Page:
Graphics – 6/10

To a small extent, Rise of Lyric is more conceptually compelling and different from many other games in the series. Bob Rafei, formally of Naughty Dog, having worked on some of their greatest games, such as both the Jak and Daxter and Crash Bandicoot series, and the influence that he had on the project is made extremely apparent from the word go. But despite that, this is most probably the most unpolished game I’ve seen on the Wii U since the console’s launch. There is even a glitch in the game, which can be exploited to skip the majority of levels in it, and complete in just over an hour. The game clearly hasn’t been properly tested, and gamers and fans of the series alike have theorized that it could do with the developers wanting to simply rush it out to retail to coincide with the release of the Sonic Boom TV show. In all honesty, it wouldn’t surprise me if this were indeed the case; video games have been rushed out to retail for one reason or another before.


Gameplay – 5/10

Ever since I first saw footage of this game, and then went on to see even more at the Tokyo Game Show, I’d always thought that it had potential; sadly, the developers have failed miserably to live up to it. The combat system in the game is largely dull and unrefined, and the puzzles found throughout the game can be seen by many as being far too easy. People could argue that this is because the game is marketed primarily for kids, but there have been greater challenges found in kid’s video games than in this title. What also really annoys me about this game is that it’s set in an open world, and there is no map system from the get-go, presenting the same very unnecessary complication, which can be attributed to early unperfected 3D platformers, such as Blasto.


Controls – 8/10

Another aspect in which players can encounter unnecessary complications is in the game’s control scheme. The jumping mechanics are pretty inaccurate and the camera angles can be particularly awkward in many instances. Although there aren’t many other problems with the controls scheme besides these, they still make the game gratuitously hard to enjoy. 3D platformers have been around for way over a decade now, and to think that developers are still having problems making them after the formula has been perfected time and again, is beyond me.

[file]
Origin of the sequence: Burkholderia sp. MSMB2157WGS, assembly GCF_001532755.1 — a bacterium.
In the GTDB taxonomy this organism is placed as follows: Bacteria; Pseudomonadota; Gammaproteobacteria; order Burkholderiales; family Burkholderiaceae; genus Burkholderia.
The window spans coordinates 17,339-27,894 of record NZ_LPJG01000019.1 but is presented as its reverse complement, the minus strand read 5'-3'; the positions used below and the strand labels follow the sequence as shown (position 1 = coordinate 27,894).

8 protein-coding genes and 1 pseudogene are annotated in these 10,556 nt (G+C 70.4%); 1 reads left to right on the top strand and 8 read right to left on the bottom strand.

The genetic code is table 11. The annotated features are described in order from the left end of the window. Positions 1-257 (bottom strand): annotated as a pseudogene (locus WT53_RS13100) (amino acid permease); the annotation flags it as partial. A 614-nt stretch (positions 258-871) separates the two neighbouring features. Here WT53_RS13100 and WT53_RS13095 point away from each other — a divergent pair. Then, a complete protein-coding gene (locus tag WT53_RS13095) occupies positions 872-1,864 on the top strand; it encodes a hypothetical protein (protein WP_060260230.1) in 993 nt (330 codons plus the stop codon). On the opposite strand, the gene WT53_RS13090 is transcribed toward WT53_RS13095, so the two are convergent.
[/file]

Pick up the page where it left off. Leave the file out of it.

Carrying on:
Lifespan – 4/10

With adamant players only being able to make the game last for roughly 10 hours, Sonic Boom:  Rise of Lyric falls extremely short of what an exceptional lifespan should be for a game of its genre. Some platformers like Super Mario Galaxy can be made to last up to 25-30 hours since there is a lot to do in that particular game and a lot of incentive for making progress. But in Sonic Boom, though there is a small RPG element to it, it’s nowhere near expanded on enough to warrant the game lasting any longer than it does.


Storyline – 5/10

The story of Sonic Boom: Rise of Lyric involves the four familiar heroes Sonic, Tails, Knuckles, and Amy chasing their arch-nemesis Dr. Eggman only to arrive in an uncharted world, and accidentally awaken a potentially greater threat called Lyric, who had laid dormant for centuries. After awakening Lyric, he and Eggman team up, and it is up to Sonic and company to stop them. The main problems I had with the game’s story were that it seemed to be mainly fan service. There’s no back story given to any of either the main or supporting characters and there isn’t really any true insight provided into any of them either. Though it does include a lot of classic Sonic characters, such as Shadow and Metal Sonic, as well as a few new ones thrown in for good measure, it clearly works best for fans of the series, and the developers have seemingly made no attempt at trying to weed in potentially new fans of the series by possibly explaining fully who these characters really are, or why they should even care.


Originality – 6/10

I believe the thing that developers got most right in the entire process of making this game was their willingness to take the Sonic the Hedgehog franchise into a daring and initially potentially exciting new direction. But aside from that, there isn’t much else that people will be able to point out about this title to effectively distinguish it from the many other great 3D platformers that have come before it, such as Okami and Sly Cooper. Bob Rafei’s influences are also made far too obvious throughout, and for a developer who over the years has made a habit of reinventing himself in terms of artistic presentation, I think the effort he has made in the development of this game is very unworthy of him.